What do you need to know about monads? Basically, we distinguish between simple values (like those of type Int) and _actions_ or _computations_ which eventually yield some values, eg values of type “IO Int” for a side-effecting computation which produces an Int at some time. We can glue such actions together in sequences, and arrange for the output from one stage to be fed to the input of the next. Apart from this, we can use them like any other kind of value in the language, like build HOFs for them or put them in trees. We can also have different monads for state (without IO), or pure IO, or IPC, or concurrency, …
To cut a long story short, a nice bit of abstraction allows programming with side effects in a flexible yet powerful way, without it looking like a dog’s dinner. Plus, the type system helps us keep pure code and the dodgier side-effecting stuff separated.
It’s worth adding too: with a more powerful language, there’s less need for side effects. For example, most loops can be re-cast as a combination of mapping, filtering, and folding, so can be implemented with HOFs instead of nested loops and index variables. You might be surprised by how much of your code can be expressed without side-effects.
Again, no limits. There’s several frameworks for doing web programming in Haskell, including Yesod and HAppStack, plus libraries for individual aspects like Html processing or database interfaces. (An OReilly book on Yesod has just been released.) Some of these libraries adopt conventional approaches, kind of like a monadic veneer on top of conventional libraries, whereas others explore other approaches to web programming inside a functional setting. For example, the rack level can be programmed as a function from request to response if no side effects are needed, else as a function in some monad if various side effects are needed. Generating Html docs is easy via a Haml-like library, which is actually an embedded DSL and so can be freely mixed with other code.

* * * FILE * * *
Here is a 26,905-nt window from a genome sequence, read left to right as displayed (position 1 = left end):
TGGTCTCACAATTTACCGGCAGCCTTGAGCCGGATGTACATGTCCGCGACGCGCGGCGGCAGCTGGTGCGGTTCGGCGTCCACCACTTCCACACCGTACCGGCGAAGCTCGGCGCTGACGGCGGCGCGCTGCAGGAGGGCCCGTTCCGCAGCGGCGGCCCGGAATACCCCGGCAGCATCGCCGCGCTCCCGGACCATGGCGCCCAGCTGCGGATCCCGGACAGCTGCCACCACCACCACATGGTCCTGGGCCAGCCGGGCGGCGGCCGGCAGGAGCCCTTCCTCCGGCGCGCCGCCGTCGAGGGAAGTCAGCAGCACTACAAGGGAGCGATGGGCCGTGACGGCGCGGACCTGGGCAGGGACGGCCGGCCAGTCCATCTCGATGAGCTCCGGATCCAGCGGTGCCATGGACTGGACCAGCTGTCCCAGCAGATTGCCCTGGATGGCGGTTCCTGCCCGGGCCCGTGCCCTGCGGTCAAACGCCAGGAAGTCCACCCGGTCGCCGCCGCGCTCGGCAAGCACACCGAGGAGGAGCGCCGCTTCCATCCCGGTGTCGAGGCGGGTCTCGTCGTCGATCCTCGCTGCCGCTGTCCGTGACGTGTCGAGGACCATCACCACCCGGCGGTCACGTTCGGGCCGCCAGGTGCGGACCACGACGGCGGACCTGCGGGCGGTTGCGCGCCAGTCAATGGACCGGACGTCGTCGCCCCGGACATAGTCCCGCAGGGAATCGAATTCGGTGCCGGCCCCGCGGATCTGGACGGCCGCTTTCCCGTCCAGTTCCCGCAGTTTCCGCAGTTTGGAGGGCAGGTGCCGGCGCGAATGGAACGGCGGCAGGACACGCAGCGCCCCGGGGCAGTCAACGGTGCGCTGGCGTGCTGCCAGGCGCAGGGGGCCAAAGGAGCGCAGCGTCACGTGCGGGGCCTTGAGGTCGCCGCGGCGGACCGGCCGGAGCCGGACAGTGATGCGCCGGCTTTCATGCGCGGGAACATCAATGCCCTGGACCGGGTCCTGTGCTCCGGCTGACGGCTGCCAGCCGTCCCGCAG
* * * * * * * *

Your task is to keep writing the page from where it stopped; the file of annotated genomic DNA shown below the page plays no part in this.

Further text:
I’ll save this for another time. Depends what you understand by OO, and of its strengths and weaknesses. We can model a lot of the features inside FP (albeit with a bit of syntactic baggage) – objects are just another kind of data structure with a particular kind of interface. But overall, I rarely find that I need many OO features when programming in Haskell.
So what’s useful for Ruby programmers?
I think the main benefit is to be aware of the data structures that your program is manipulating, and try to write your code to bring this more to the fore; then you’ll see more functional ideas appearing quite naturally in your code.
It also helps to think about the strengths and weaknesses of your existing tools, to use their strengths and to avoid getting caught by their weaknesses.
Similar comments apply to those working with Coffeescript or similar. It does some functional stuff, but still lacks a few useful features. Anyone looked at Roy yet? It’s more Haskell-ish. (But I still want more: watch this space.)